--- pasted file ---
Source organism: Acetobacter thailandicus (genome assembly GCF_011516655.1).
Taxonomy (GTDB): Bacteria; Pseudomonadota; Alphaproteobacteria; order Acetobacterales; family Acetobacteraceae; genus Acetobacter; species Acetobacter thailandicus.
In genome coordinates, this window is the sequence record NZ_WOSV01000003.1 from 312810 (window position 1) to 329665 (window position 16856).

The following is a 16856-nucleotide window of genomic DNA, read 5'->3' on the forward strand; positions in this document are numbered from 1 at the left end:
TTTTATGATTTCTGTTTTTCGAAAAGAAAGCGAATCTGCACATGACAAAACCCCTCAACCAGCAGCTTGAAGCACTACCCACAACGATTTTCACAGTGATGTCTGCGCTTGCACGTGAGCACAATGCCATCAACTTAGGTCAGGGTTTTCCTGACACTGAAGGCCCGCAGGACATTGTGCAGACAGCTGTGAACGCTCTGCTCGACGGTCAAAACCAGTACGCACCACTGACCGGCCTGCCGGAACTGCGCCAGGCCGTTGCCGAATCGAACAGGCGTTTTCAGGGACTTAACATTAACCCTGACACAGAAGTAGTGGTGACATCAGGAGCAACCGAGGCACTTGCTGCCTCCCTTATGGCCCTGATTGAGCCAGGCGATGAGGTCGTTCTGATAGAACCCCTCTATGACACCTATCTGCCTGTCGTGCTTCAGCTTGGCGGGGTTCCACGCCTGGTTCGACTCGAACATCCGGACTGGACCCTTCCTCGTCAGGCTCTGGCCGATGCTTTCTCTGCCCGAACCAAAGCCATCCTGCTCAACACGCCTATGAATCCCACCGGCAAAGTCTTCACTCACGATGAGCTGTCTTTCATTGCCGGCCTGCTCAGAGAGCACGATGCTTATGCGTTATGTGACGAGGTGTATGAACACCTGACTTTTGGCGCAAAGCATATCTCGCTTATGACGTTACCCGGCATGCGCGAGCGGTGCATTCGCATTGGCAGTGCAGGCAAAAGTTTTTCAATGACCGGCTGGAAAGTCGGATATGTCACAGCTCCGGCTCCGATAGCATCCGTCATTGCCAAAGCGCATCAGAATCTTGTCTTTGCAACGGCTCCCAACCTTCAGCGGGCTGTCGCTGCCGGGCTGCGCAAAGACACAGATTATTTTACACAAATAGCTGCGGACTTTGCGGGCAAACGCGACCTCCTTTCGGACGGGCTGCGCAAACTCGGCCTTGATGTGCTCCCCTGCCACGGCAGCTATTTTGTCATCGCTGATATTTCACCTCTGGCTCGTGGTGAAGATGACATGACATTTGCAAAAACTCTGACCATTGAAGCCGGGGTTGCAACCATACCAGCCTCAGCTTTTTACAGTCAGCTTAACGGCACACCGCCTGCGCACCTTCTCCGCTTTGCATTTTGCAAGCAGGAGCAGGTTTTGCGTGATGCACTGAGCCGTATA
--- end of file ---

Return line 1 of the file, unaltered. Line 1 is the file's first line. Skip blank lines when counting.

Source organism: Acetobacter thailandicus (genome assembly GCF_011516655.1).